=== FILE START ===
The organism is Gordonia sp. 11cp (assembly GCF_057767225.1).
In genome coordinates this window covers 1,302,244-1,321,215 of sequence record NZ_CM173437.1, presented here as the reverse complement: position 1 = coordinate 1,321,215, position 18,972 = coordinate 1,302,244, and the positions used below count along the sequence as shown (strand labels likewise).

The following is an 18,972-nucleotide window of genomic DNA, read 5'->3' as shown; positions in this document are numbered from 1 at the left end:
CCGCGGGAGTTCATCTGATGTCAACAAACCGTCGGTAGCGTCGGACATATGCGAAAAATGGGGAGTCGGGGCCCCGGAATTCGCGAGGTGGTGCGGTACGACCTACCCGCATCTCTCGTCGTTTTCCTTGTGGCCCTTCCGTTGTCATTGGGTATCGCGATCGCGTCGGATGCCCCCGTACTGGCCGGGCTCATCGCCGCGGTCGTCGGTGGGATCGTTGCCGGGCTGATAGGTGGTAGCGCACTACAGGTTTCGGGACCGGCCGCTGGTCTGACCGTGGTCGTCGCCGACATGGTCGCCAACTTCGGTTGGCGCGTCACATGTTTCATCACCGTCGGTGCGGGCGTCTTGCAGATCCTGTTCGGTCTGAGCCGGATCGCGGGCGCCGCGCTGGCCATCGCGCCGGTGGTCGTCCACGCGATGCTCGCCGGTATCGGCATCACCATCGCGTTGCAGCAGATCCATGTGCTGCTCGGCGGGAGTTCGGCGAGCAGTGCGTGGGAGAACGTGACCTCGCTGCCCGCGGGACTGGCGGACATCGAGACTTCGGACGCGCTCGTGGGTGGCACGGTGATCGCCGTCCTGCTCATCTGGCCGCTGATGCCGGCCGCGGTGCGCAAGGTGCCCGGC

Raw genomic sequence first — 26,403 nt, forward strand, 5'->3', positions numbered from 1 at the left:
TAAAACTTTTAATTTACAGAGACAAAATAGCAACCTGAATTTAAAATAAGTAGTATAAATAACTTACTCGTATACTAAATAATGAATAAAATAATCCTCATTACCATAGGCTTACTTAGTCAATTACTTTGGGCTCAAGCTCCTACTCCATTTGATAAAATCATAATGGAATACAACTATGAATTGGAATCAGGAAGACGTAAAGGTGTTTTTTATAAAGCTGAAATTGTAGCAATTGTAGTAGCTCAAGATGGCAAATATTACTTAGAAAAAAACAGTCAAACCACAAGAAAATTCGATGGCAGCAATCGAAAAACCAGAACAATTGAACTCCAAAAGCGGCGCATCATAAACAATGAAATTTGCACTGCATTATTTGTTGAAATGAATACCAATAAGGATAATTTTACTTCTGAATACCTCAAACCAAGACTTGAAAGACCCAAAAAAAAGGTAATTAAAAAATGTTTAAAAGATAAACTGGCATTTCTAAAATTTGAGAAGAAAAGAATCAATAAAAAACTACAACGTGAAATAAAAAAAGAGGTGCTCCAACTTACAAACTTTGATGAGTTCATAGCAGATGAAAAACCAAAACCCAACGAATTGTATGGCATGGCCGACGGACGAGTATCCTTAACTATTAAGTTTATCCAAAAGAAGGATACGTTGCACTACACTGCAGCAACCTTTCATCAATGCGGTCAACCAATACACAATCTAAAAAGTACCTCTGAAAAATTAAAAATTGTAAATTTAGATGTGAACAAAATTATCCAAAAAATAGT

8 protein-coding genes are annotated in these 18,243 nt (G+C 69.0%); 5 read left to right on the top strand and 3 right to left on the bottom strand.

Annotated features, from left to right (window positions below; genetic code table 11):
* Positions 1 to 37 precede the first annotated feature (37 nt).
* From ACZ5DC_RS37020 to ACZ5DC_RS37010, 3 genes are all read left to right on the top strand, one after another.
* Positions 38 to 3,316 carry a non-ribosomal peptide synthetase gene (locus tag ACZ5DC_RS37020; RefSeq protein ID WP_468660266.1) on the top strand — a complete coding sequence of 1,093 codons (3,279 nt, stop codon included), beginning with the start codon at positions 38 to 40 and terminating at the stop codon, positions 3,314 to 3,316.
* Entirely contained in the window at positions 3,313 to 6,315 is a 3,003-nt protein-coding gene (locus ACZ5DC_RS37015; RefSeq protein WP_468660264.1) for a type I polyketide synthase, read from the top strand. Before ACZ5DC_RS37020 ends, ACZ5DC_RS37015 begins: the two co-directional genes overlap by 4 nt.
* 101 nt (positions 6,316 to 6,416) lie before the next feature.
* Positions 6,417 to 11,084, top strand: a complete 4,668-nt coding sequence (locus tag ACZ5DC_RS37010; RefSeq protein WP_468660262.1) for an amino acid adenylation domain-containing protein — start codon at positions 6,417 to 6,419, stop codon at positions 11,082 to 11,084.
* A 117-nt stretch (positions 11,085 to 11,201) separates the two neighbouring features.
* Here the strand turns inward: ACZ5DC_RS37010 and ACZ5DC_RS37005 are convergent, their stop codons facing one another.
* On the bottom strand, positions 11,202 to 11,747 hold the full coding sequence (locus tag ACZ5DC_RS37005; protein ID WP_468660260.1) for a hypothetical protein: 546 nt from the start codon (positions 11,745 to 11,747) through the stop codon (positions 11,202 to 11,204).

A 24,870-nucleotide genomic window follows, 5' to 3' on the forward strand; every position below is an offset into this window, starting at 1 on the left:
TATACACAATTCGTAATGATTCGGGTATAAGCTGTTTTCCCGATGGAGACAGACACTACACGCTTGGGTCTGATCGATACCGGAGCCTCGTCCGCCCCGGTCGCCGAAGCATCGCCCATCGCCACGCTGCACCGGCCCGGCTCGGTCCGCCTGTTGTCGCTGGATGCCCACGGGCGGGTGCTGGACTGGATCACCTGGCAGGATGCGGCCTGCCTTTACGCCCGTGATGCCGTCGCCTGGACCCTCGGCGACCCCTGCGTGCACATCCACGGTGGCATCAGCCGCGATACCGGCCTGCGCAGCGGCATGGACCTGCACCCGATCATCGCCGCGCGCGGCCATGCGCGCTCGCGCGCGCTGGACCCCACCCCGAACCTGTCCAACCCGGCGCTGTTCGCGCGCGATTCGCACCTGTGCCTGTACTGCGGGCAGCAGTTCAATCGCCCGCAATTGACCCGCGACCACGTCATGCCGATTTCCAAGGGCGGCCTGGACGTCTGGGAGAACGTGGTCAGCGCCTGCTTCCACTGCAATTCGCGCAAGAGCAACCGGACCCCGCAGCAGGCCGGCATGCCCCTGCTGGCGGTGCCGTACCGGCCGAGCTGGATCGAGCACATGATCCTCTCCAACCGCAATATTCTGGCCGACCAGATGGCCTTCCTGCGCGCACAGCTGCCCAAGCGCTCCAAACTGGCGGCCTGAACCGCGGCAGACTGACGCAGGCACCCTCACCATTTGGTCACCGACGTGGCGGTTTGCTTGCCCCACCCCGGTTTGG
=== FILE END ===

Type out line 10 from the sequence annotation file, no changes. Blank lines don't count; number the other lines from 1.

* From ACZ5DC_RS37020 to ACZ5DC_RS37010, 3 genes are all read left to right on the top strand, one after another.